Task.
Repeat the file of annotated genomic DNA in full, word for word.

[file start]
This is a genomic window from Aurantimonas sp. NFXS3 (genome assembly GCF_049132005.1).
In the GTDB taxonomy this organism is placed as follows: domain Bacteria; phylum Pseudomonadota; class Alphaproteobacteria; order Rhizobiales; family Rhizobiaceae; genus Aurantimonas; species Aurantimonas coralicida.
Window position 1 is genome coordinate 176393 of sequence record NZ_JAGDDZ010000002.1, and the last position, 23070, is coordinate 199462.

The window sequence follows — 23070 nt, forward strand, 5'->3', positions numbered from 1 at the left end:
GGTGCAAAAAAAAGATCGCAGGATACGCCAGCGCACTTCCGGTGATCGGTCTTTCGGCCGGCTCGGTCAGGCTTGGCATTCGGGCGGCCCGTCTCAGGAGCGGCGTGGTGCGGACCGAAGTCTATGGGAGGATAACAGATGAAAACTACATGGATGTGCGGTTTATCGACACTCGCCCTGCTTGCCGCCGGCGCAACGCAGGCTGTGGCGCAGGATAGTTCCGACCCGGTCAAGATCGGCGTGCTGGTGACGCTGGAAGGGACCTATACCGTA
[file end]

This is a genomic window from Aurantimonas sp. NFXS3 (genome assembly GCF_049132005.1).
In the GTDB taxonomy this organism is placed as follows: domain Bacteria; phylum Pseudomonadota; class Alphaproteobacteria; order Rhizobiales; family Rhizobiaceae; genus Aurantimonas; species Aurantimonas coralicida.
Window position 1 is genome coordinate 176393 of sequence record NZ_JAGDDZ010000002.1, and the last position, 23070, is coordinate 199462.

The window sequence follows — 23070 nt, forward strand, 5'->3', positions numbered from 1 at the left end:
GGTGCAAAAAAAAGATCGCAGGATACGCCAGCGCACTTCCGGTGATCGGTCTTTCGGCCGGCTCGGTCAGGCTTGGCATTCGGGCGGCCCGTCTCAGGAGCGGCGTGGTGCGGACCGAAGTCTATGGGAGGATAACAGATGAAAACTACATGGATGTGCGGTTTATCGACACTCGCCCTGCTTGCCGCCGGCGCAACGCAGGCTGTGGCGCAGGATAGTTCCGACCCGGTCAAGATCGGCGTGCTGGTGACGCTGGAAGGGACCTATACCGTA